For example a beginner DSLR like the Canon EOS 2000D has an ISO range of 100-6400. A lower number like 100 can be used in bright conditions and will be very clean. If you were trying to shoot a moving object handheld in lowlight an ISO of 1600 or higher could be used as these numbers will let more light to the sensor but  will have more digital noise.


In practice there is any amount of different iso, aperture and shutter speed settings you could combine using the light when you are shooting a photo that will give you a properly exposed image. The combination you would use will depend on what it is your trying to achieve with the shot. For example are you shooting a landscape photo and you want a wide depth of field with all the elements in focus. Or do you want to take a photo of somebody  and have a shallow depth of field.


To give you an example In very bright conditions such as a sunny day using an ISO of 100, you could set your shutter speed to 1/100 of a second and your aperture to f/16. This would make a nice landscape shot.

If after you took that shot you were trying to highlight a moving object in the shot you could change your shutter speed to 1/400 of a second and your aperture to f/8. Your shutter speed is now faster so the moving object will be sharp, while the F/8 aperture will help make the moving object stand out as there will be a shallower depth of field.


  1. Metering


Light Meters can measure the amount of light falling on a subject (incident light), or being reflected by a subject (reflective light). By converting these measurements, it defines what would be the most beneficial shutter speed and f/stop to use for that given subject.


Set your camera to Manual mode, then look at the bottom of the screen in your viewfinder. Notice the scale with zero in the middle. That is the light meter at work. Raise the shutter speed, and the little indicator will move to the left; this indicates underexposure.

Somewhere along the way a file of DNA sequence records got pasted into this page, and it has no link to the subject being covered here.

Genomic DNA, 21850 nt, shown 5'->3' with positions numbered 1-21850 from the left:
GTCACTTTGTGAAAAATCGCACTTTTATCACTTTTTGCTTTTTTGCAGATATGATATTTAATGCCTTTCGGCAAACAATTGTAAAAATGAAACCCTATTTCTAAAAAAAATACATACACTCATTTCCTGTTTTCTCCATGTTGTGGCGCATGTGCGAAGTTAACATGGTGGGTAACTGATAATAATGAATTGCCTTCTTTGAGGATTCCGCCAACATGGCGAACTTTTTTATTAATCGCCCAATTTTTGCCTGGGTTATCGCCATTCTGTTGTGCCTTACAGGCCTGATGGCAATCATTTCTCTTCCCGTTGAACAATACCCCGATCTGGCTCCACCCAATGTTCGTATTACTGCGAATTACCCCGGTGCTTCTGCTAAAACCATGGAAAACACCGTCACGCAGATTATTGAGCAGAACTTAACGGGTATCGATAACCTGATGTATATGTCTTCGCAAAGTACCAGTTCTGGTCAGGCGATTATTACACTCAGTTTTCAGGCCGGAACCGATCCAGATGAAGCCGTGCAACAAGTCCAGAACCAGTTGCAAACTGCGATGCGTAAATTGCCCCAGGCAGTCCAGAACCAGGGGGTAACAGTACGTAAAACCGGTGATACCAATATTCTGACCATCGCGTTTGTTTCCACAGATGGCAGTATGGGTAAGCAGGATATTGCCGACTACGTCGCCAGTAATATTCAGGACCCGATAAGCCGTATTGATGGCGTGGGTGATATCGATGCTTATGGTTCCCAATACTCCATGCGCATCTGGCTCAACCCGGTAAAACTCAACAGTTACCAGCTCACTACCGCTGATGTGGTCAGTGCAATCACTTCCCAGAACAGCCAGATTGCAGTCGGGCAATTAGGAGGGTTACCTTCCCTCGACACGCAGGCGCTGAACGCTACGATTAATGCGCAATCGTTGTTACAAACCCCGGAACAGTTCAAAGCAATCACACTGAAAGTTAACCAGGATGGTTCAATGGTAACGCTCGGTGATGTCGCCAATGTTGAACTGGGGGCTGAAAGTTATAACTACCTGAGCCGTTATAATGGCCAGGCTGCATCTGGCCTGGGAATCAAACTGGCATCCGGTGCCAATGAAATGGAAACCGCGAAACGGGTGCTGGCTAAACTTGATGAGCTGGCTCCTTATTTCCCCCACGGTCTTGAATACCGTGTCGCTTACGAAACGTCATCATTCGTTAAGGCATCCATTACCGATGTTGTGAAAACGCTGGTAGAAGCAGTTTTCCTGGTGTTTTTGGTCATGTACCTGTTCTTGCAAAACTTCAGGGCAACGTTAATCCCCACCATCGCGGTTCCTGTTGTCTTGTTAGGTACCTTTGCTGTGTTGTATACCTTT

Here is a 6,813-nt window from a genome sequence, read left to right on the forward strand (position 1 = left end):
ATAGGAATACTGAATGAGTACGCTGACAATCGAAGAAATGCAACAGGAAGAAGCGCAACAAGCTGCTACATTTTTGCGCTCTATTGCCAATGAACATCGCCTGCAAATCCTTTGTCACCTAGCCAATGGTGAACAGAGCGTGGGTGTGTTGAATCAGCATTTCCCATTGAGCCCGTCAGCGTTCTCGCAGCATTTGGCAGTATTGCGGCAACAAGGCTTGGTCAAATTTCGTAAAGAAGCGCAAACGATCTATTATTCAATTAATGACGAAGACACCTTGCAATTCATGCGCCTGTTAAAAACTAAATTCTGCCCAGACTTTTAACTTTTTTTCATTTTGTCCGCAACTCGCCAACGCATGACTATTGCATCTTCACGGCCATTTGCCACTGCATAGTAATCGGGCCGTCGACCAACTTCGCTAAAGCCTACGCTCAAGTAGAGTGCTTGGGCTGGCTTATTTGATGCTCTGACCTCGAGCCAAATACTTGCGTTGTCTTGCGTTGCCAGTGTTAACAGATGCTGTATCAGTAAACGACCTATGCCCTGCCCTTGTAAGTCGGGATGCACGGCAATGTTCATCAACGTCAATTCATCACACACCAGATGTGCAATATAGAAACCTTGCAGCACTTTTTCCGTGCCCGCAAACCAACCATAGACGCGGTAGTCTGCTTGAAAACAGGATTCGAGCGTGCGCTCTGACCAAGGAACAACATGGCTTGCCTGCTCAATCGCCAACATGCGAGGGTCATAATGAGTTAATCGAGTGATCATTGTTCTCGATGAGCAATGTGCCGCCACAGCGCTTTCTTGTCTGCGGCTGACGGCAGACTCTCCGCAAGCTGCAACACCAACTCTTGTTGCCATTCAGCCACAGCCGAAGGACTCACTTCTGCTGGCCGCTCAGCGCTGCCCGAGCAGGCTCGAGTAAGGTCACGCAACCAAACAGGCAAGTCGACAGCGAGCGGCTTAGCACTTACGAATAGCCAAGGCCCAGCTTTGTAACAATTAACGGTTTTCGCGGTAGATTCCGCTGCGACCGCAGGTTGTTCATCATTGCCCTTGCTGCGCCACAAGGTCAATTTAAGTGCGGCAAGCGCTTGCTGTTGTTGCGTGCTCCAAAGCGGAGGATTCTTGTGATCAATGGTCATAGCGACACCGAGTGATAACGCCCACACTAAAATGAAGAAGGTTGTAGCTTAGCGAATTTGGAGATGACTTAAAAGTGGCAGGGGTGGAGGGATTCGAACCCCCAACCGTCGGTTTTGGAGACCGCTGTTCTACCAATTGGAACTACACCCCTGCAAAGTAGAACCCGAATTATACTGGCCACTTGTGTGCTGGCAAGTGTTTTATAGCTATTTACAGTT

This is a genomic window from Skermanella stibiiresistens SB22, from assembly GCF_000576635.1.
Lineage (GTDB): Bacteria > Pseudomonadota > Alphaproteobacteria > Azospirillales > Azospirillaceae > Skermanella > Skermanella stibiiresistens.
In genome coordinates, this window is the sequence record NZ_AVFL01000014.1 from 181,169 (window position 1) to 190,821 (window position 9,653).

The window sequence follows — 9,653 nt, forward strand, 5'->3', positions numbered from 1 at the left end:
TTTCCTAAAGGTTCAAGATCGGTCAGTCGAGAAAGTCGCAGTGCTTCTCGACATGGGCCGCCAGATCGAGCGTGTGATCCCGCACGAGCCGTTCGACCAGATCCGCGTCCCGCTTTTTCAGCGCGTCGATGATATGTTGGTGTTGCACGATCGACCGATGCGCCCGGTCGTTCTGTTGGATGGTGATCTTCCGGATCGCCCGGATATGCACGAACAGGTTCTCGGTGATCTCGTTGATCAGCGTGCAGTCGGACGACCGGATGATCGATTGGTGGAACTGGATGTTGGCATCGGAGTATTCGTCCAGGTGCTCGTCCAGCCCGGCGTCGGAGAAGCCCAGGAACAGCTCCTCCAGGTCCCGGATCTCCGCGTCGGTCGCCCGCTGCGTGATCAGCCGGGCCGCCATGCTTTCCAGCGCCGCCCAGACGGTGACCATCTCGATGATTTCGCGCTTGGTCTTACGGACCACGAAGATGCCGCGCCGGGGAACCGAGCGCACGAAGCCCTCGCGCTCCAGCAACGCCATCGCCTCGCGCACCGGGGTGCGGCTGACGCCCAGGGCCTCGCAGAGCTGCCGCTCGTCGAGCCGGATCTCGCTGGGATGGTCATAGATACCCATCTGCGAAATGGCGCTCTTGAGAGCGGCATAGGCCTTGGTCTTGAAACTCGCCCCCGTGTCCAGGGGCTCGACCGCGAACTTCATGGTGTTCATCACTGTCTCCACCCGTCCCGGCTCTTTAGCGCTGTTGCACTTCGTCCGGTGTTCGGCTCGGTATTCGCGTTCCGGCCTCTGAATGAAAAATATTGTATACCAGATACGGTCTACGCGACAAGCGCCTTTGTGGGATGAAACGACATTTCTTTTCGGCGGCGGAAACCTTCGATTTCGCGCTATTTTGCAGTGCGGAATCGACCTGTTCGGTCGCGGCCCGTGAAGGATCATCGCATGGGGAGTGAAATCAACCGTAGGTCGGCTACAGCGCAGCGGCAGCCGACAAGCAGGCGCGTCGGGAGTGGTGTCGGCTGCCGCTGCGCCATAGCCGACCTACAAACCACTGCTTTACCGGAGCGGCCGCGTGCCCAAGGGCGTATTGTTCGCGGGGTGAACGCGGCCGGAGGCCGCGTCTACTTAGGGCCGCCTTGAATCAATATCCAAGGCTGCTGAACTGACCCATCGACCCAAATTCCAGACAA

1. Shooting Modes:

As well as manual mode where you are making all the decisions there are various other shooting modes aimed at making using a DSLR or mirrorless DSLR less daunting for a beginner photographer.



Exampe of shooting modes on Canon EOS 250D Dslr camera


  • Fully Automatic:

As the name suggests the camera is making the decision for you. This is a nice starting off point while you get used to the feel of the camera. It also lets you just focus on figuring out stuff like the composition of your shots.

It is recommended that you move away from fully automatic mode as soon as you can as it will limit your creativity and stunt your understanding of photography if you become totally reliant on it.


  • Program Mode (P)

This offers a small bit more control than full auto. In Program the cameras meter will determine which shutter speed and aperture will work based off the light available.

This might seem very similar to Fully Automatic but program mode lets you set a range of different camera functions, including ISO value, white balance, colour space, focus mode, metering mode, exposure compensation and flash control.


  • Shutter Priority (S or Tv)

This gives you control over the shutter speed, based of your shutter speed selection and the light available to the cameras light meter the camera will choose the aperture that would suit best. This would be very useful if you were practicing with taking pictures of movement: either a fast shutter speed to freeze movement (for example a rally car) or a slower shutter speed to blur movement (to get a smooth effect on a waterfall)




  • Aperture Priority (A or Av)

This works like shutter priority. However in Aperture priority you pick the aperture based on what you are trying to achieve  and the camera will decide on the shutter speed to suit your aperture choice and the lighting conditions available to it.

You may want to take a photo of a landscape with a wide depth of field so you would choose a higher aperture.

If you choose a lower aperture (eg f/1.8) this will blur the background giving you a shallow depth of field.


  • You will find as you gain more confidence that you will set the camera to manual mode more frequently. Sometimes you might not be quite happy with the exposure a scene mode or automatic mode will give you. By setting the camera in Manual you are free to experiment. For example you may want to darken an image slightly to convey a certain feeling. Going into manual will allow you the freedom to underexpose the image slightly.